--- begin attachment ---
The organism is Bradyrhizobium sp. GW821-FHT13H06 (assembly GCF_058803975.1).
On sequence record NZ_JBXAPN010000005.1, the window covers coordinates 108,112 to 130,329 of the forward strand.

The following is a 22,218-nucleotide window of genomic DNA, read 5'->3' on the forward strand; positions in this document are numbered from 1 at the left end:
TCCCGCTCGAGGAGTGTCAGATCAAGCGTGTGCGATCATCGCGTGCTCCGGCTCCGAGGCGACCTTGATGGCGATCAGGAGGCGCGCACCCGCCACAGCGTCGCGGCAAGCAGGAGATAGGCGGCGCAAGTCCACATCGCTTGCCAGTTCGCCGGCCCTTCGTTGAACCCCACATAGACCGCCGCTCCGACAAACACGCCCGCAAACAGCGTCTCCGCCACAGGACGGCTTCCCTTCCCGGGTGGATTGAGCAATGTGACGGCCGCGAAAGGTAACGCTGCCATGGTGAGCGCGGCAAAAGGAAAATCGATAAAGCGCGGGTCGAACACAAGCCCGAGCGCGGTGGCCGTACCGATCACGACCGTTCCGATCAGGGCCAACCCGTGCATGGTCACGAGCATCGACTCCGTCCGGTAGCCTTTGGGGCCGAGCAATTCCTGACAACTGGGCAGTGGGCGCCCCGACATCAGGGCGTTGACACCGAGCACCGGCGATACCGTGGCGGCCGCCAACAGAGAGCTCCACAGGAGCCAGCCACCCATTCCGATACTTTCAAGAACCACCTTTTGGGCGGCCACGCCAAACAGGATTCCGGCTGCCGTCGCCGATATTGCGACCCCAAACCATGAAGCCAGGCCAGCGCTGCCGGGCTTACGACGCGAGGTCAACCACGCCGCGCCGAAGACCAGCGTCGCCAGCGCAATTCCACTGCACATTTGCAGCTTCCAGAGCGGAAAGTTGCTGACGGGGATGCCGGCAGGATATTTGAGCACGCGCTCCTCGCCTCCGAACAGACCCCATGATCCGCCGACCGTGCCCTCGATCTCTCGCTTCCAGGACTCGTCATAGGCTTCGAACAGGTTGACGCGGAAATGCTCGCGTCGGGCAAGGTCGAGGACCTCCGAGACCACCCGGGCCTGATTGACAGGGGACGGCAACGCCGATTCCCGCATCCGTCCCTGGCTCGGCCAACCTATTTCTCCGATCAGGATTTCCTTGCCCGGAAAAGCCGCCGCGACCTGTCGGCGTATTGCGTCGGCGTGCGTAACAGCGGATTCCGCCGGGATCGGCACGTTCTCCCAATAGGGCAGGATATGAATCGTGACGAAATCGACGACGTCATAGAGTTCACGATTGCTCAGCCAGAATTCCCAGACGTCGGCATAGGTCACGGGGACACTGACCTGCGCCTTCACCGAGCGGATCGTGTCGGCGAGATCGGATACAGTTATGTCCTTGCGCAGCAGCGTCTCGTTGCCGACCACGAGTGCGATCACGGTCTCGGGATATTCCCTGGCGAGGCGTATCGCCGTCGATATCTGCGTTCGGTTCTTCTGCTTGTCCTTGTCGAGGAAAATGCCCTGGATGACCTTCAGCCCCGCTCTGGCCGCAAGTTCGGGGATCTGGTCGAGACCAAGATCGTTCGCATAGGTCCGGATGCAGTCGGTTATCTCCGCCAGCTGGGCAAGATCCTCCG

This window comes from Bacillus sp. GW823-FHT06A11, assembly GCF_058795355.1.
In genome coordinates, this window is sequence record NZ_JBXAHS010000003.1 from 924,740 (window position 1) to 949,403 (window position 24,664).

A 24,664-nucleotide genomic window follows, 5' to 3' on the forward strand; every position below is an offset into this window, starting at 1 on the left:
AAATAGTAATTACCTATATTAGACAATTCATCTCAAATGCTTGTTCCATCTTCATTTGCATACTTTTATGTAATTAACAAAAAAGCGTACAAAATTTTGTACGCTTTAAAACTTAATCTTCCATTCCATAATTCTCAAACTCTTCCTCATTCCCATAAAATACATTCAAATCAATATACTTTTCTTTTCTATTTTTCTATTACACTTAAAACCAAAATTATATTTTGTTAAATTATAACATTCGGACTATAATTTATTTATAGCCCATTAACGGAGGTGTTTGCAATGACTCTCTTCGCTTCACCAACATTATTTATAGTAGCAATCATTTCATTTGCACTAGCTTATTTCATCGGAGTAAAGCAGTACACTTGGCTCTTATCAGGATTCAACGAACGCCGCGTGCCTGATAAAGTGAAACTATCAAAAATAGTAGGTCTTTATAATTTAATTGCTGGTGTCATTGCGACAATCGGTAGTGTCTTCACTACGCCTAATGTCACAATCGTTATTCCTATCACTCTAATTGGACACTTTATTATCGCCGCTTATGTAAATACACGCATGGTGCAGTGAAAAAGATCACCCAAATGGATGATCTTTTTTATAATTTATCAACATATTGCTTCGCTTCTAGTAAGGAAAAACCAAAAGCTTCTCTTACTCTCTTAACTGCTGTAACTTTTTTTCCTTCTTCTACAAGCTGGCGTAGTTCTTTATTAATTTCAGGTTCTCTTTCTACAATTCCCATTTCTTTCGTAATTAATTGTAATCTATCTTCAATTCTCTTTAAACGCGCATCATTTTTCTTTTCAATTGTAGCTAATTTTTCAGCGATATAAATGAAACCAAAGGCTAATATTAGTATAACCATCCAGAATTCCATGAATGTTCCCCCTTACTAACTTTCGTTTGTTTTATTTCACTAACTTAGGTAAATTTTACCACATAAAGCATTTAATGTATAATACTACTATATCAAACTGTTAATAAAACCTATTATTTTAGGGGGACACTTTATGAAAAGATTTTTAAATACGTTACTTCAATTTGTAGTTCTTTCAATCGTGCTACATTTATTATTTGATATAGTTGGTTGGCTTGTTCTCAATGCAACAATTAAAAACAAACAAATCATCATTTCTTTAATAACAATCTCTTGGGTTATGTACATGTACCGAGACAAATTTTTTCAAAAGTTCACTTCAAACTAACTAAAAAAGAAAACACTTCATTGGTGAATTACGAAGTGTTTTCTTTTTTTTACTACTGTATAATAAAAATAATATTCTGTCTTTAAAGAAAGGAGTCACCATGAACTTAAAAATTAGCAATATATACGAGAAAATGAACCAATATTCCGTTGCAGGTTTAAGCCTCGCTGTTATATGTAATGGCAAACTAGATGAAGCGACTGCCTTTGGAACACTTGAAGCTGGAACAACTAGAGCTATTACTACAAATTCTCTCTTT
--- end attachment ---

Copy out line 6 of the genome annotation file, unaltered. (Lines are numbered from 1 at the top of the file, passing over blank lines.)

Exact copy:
In genome coordinates, this window is sequence record NZ_JBXAHS010000003.1 from 924,740 (window position 1) to 949,403 (window position 24,664).